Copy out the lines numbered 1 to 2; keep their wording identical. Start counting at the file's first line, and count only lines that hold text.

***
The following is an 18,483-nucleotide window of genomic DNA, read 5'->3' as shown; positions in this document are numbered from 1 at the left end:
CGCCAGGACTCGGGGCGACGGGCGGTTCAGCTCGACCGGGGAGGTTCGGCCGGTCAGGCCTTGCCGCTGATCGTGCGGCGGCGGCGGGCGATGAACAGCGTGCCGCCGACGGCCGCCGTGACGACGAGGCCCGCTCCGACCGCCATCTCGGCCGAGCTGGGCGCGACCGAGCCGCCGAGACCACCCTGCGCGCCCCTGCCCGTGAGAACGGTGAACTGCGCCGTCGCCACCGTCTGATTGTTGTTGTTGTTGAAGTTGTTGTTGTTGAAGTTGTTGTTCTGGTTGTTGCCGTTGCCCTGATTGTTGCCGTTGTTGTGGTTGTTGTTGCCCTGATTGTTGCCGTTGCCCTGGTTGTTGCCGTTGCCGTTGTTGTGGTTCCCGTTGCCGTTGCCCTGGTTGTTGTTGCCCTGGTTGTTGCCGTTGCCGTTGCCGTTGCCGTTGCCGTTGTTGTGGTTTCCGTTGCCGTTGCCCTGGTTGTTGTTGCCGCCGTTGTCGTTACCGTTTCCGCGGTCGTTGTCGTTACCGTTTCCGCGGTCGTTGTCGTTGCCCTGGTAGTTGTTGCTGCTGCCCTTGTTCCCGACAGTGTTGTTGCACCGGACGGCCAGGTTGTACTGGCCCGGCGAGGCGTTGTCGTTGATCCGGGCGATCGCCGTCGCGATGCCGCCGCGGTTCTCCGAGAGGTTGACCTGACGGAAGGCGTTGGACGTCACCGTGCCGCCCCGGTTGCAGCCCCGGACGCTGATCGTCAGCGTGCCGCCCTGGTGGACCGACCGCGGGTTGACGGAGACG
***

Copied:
The following is an 18,483-nucleotide window of genomic DNA, read 5'->3' as shown; positions in this document are numbered from 1 at the left end:
CGCCAGGACTCGGGGCGACGGGCGGTTCAGCTCGACCGGGGAGGTTCGGCCGGTCAGGCCTTGCCGCTGATCGTGCGGCGGCGGCGGGCGATGAACAGCGTGCCGCCGACGGCCGCCGTGACGACGAGGCCCGCTCCGACCGCCATCTCGGCCGAGCTGGGCGCGACCGAGCCGCCGAGACCACCCTGCGCGCCCCTGCCCGTGAGAACGGTGAACTGCGCCGTCGCCACCGTCTGATTGTTGTTGTTGTTGAAGTTGTTGTTGTTGAAGTTGTTGTTCTGGTTGTTGCCGTTGCCCTGATTGTTGCCGTTGTTGTGGTTGTTGTTGCCCTGATTGTTGCCGTTGCCCTGGTTGTTGCCGTTGCCGTTGTTGTGGTTCCCGTTGCCGTTGCCCTGGTTGTTGTTGCCCTGGTTGTTGCCGTTGCCGTTGCCGTTGCCGTTGCCGTTGTTGTGGTTTCCGTTGCCGTTGCCCTGGTTGTTGTTGCCGCCGTTGTCGTTACCGTTTCCGCGGTCGTTGTCGTTACCGTTTCCGCGGTCGTTGTCGTTGCCCTGGTAGTTGTTGCTGCTGCCCTTGTTCCCGACAGTGTTGTTGCACCGGACGGCCAGGTTGTACTGGCCCGGCGAGGCGTTGTCGTTGATCCGGGCGATCGCCGTCGCGATGCCGCCGCGGTTCTCCGAGAGGTTGACCTGACGGAAGGCGTTGGACGTCACCGTGCCGCCCCGGTTGCAGCCCCGGACGCTGATCGTCAGCGTGCCGCCCTGGTGGACCGACCGCGGGTTGACGGAGACG